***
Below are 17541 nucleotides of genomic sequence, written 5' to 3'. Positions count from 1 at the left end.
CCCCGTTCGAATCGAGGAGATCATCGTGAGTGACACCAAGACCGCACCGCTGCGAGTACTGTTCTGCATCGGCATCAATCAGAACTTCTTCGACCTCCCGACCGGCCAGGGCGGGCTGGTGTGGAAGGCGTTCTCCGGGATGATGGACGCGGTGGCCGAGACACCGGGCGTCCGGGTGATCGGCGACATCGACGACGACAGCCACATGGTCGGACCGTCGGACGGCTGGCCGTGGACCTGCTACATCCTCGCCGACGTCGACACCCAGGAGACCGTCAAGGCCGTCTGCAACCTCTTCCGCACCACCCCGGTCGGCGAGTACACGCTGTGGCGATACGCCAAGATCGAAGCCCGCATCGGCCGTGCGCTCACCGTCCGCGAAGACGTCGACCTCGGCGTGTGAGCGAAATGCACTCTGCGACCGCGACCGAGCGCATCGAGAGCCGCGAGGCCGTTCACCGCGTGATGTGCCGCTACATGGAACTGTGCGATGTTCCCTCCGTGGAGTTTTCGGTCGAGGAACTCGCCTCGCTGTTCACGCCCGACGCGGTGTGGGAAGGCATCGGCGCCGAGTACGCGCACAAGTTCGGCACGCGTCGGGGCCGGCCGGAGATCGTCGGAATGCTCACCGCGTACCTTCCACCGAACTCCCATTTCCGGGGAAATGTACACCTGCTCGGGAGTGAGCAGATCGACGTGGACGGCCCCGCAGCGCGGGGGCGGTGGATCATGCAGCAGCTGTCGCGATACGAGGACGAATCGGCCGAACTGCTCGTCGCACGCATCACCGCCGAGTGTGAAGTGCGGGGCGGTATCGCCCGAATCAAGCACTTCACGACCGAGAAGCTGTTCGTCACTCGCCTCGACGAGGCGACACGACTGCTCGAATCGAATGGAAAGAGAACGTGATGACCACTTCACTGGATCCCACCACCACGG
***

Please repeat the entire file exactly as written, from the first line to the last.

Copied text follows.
Below are 17541 nucleotides of genomic sequence, written 5' to 3'. Positions count from 1 at the left end.
CCCCGTTCGAATCGAGGAGATCATCGTGAGTGACACCAAGACCGCACCGCTGCGAGTACTGTTCTGCATCGGCATCAATCAGAACTTCTTCGACCTCCCGACCGGCCAGGGCGGGCTGGTGTGGAAGGCGTTCTCCGGGATGATGGACGCGGTGGCCGAGACACCGGGCGTCCGGGTGATCGGCGACATCGACGACGACAGCCACATGGTCGGACCGTCGGACGGCTGGCCGTGGACCTGCTACATCCTCGCCGACGTCGACACCCAGGAGACCGTCAAGGCCGTCTGCAACCTCTTCCGCACCACCCCGGTCGGCGAGTACACGCTGTGGCGATACGCCAAGATCGAAGCCCGCATCGGCCGTGCGCTCACCGTCCGCGAAGACGTCGACCTCGGCGTGTGAGCGAAATGCACTCTGCGACCGCGACCGAGCGCATCGAGAGCCGCGAGGCCGTTCACCGCGTGATGTGCCGCTACATGGAACTGTGCGATGTTCCCTCCGTGGAGTTTTCGGTCGAGGAACTCGCCTCGCTGTTCACGCCCGACGCGGTGTGGGAAGGCATCGGCGCCGAGTACGCGCACAAGTTCGGCACGCGTCGGGGCCGGCCGGAGATCGTCGGAATGCTCACCGCGTACCTTCCACCGAACTCCCATTTCCGGGGAAATGTACACCTGCTCGGGAGTGAGCAGATCGACGTGGACGGCCCCGCAGCGCGGGGGCGGTGGATCATGCAGCAGCTGTCGCGATACGAGGACGAATCGGCCGAACTGCTCGTCGCACGCATCACCGCCGAGTGTGAAGTGCGGGGCGGTATCGCCCGAATCAAGCACTTCACGACCGAGAAGCTGTTCGTCACTCGCCTCGACGAGGCGACACGACTGCTCGAATCGAATGGAAAGAGAACGTGATGACCACTTCACTGGATCCCACCACCACGG